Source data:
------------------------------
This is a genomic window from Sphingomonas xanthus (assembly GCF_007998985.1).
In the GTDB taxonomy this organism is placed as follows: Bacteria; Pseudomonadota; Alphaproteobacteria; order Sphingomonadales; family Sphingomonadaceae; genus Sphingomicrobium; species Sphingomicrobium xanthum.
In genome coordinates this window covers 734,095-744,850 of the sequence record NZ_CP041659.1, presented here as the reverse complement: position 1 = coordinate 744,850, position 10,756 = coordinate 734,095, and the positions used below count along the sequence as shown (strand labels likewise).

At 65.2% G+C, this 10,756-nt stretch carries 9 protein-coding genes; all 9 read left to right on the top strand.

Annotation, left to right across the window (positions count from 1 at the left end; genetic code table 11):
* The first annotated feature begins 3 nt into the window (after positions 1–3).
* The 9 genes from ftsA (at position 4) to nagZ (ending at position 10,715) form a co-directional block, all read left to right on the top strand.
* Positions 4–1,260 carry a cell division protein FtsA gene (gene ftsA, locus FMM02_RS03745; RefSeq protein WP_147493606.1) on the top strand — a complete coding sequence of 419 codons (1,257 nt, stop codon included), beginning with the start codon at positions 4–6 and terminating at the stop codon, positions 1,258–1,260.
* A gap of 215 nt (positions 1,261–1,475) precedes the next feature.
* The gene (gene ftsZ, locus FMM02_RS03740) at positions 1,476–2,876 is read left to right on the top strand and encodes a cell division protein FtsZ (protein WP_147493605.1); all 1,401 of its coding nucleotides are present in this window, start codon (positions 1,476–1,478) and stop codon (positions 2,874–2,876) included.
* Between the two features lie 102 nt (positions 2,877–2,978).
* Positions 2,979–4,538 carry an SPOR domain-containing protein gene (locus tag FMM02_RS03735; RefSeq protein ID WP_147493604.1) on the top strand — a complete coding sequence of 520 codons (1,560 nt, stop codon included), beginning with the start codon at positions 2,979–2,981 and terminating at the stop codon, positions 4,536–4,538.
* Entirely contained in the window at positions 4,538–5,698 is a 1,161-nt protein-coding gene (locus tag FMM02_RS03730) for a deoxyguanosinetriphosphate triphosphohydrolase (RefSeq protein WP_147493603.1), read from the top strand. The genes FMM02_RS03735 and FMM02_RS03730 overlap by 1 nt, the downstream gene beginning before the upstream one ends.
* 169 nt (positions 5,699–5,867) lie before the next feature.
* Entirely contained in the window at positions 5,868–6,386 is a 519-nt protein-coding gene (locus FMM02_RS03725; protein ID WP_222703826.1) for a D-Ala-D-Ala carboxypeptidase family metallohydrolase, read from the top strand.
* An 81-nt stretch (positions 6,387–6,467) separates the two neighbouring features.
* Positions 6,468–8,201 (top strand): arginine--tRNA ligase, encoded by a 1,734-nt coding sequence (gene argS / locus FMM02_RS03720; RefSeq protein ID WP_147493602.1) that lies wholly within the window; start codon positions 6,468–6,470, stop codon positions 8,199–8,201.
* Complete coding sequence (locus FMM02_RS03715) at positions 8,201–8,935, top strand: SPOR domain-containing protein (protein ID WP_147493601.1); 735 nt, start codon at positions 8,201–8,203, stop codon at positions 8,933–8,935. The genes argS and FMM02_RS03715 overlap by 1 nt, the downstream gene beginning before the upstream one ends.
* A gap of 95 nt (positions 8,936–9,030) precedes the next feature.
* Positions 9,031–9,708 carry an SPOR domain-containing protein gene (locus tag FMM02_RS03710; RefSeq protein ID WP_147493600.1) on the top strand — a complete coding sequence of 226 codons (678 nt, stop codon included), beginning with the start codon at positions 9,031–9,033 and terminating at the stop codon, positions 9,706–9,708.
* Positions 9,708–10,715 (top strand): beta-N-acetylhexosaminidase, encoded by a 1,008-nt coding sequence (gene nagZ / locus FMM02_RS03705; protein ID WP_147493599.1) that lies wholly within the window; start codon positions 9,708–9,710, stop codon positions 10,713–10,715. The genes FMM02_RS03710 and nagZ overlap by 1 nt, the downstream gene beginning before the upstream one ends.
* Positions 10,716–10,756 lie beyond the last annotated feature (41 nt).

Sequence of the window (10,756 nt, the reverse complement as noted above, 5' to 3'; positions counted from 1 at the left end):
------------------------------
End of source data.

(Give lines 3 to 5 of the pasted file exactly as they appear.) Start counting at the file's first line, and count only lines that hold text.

In genome coordinates this window covers 734,095-744,850 of the sequence record NZ_CP041659.1, presented here as the reverse complement: position 1 = coordinate 744,850, position 10,756 = coordinate 734,095, and the positions used below count along the sequence as shown (strand labels likewise).

At 65.2% G+C, this 10,756-nt stretch carries 9 protein-coding genes; all 9 read left to right on the top strand.

Annotation, left to right across the window (positions count from 1 at the left end; genetic code table 11):